Isaiah 66:12-13. For, behold, I will extend — Or am extending, peace to her — That is, all good; like a river — That runs in a constant stream, still increasing till it is swallowed up in the ocean. The gospel brings with it, wherever it is received in its power, peace, which proceeds forward like a river, supplying the souls of believers with all good, and making them fruitful as a river doth the lands through which it passes: such peace as the springs of this world’s comforts cannot send forth, and the dams of the world’s troubles cannot stop or drive back; such a river of peace as will carry us to the ocean of boundless and endless bliss. And the glory of the Gentiles like a flowing stream — Gentile converts shall come pouring into the church, and shall swell the river of her peace and prosperity; for they shall bring their glory with them; their wealth and honour, their power and interest shall all be devoted to the Lord and employed for the good of the church. Then shall ye suck — Ye Jews also. When you see such crowding for a share in those comforts, you shall be the more solicitous, and the more earnest and diligent to secure your share; not through a fear lest you should have the less, because others come in such multitudes to partake of them, for Christ has enough for all, and enough for each; but their zeal shall provoke you to a holy jealousy. Ye shall be borne upon her sides — Compare chap. 60:4, where see the note. Those that are joined to the church should be treated thus affectionately. The great Shepherd gathers the lambs in his arms, and carries them in his bosom; and so must the under shepherds, that young converts may not be discouraged. As one whom his mother comforteth, &c. — That is, in the most tender and compassionate way. So will I comfort you — I will not only use rational arguments to comfort you, such as a prudent father uses toward his child in distress, but I will manifest toward you such tender affections and compassions, as a loving mother feels toward her afflicted infant. And ye shall be comforted in Jerusalem — In the favours bestowed on the church, which you shall partake of; and in the thanksgivings offered by the church, which you shall concur with.66:5-14 The prophet turns to those that trembled at God's word, to comfort and encourage them. The Lord will appear, to the joy of the humble believer, and to the confusion of hypocrites and persecutors. When the Spirit was poured out, and the gospel went forth from Zion, multitudes were converted in a little time. The word of God, especially his promises, and ordinances, are the consolations of the church. The true happiness of all Christians is increased by every convert brought to Christ. The gospel brings with it, wherever it is received in its power, such a river of peace, as will carry us to the ocean of boundless and endless bliss. Divine comforts reach the inward man; the joy of the Lord will be the strength of the believer. Both God's mercy and justice shall be manifested, and for ever magnified.For thus saith the Lord - This verse contains a promise of the conversion of the Gentiles, and the fact that what constituted their glory would be brought and consecrated to the church of God.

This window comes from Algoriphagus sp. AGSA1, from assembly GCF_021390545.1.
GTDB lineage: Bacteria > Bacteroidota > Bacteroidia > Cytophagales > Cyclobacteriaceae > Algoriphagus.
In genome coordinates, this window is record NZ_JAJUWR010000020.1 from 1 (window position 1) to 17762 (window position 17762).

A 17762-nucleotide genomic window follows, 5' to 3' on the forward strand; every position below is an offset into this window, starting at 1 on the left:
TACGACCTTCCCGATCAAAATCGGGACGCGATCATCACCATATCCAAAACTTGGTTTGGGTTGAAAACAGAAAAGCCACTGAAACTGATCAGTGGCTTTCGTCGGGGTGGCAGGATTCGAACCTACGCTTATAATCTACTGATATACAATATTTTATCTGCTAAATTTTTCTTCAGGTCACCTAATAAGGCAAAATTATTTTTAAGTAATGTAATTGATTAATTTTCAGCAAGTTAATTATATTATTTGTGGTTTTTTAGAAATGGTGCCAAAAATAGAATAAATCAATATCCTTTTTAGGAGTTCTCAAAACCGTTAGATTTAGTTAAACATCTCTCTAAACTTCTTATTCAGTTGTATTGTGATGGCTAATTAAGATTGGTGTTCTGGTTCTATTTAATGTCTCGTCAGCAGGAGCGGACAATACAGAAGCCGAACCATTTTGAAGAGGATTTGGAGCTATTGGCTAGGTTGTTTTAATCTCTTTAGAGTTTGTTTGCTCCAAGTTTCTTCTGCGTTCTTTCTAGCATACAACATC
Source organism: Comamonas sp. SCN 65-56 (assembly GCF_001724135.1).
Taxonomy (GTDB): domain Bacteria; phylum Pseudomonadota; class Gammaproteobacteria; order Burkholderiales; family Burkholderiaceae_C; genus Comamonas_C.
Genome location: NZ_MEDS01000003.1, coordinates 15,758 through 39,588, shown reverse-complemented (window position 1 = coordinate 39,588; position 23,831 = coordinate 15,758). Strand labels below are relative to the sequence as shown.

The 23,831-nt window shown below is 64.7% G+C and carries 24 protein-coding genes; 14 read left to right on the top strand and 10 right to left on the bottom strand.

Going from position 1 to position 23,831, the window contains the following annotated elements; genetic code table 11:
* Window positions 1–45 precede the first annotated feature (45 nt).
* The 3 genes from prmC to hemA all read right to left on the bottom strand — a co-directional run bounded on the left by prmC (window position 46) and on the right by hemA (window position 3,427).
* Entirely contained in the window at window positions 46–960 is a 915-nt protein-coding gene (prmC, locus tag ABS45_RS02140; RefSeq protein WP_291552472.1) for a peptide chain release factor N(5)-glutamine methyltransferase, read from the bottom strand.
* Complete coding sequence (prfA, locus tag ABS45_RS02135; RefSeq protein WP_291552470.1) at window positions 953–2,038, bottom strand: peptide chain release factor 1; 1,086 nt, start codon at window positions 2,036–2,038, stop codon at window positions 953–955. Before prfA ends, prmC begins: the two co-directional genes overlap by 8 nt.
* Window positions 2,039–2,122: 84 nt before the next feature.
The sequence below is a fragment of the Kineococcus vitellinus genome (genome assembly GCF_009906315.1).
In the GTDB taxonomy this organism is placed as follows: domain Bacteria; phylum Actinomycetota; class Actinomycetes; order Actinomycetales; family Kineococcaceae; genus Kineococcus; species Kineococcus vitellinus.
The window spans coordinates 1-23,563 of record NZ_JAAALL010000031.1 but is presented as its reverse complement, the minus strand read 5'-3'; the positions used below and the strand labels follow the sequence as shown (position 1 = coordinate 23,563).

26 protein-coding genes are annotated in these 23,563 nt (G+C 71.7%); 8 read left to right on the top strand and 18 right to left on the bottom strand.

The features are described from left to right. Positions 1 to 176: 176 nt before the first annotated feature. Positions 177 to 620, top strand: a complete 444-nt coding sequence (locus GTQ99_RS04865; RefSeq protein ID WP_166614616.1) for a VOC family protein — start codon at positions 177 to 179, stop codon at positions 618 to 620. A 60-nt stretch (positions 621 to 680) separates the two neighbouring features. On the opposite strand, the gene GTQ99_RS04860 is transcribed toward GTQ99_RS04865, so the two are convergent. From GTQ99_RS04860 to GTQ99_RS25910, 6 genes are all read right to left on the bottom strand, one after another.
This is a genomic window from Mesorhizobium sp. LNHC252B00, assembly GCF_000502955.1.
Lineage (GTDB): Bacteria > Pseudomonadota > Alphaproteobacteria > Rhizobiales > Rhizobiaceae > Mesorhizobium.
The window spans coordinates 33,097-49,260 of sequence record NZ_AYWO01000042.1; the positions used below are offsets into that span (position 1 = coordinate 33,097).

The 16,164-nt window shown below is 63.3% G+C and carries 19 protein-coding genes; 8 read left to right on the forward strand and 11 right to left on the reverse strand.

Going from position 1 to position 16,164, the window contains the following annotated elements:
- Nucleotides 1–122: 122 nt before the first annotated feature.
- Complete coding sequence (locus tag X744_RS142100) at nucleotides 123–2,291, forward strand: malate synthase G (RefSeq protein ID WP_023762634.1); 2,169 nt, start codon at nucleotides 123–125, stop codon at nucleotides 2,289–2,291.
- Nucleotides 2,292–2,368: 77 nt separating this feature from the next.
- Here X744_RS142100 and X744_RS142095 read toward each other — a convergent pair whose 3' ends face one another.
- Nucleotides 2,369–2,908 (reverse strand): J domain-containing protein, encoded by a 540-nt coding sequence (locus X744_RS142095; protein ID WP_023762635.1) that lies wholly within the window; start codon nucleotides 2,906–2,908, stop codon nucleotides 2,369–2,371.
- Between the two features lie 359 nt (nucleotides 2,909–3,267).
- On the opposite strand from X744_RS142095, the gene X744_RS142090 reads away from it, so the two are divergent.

I will extend - The word rendered, I will extend ( נטה nâṭâh) means properly to stretch out, as the hand or a measure; then to spread out or expand, as a tent is spread out, to which it is often applied Genesis 12:8; Genesis 26:5; or to the heavens spread out over our heads like a tent or a curtain Isaiah 40:22. Here it may mean either that peace would be spread out over the country like the Nile or Euphrates spread out over a vast region in an inundation; or it may mean, as Gesenius supposes, 'I will turn peace upon her like a river; that is, as a stream is turned in its course.' To me it seems that the former is the correct interpretation; and that the idea is, that God would bring prosperity upon Zion like a broad majestic river overflowing all its banks, and producing abundant fertility.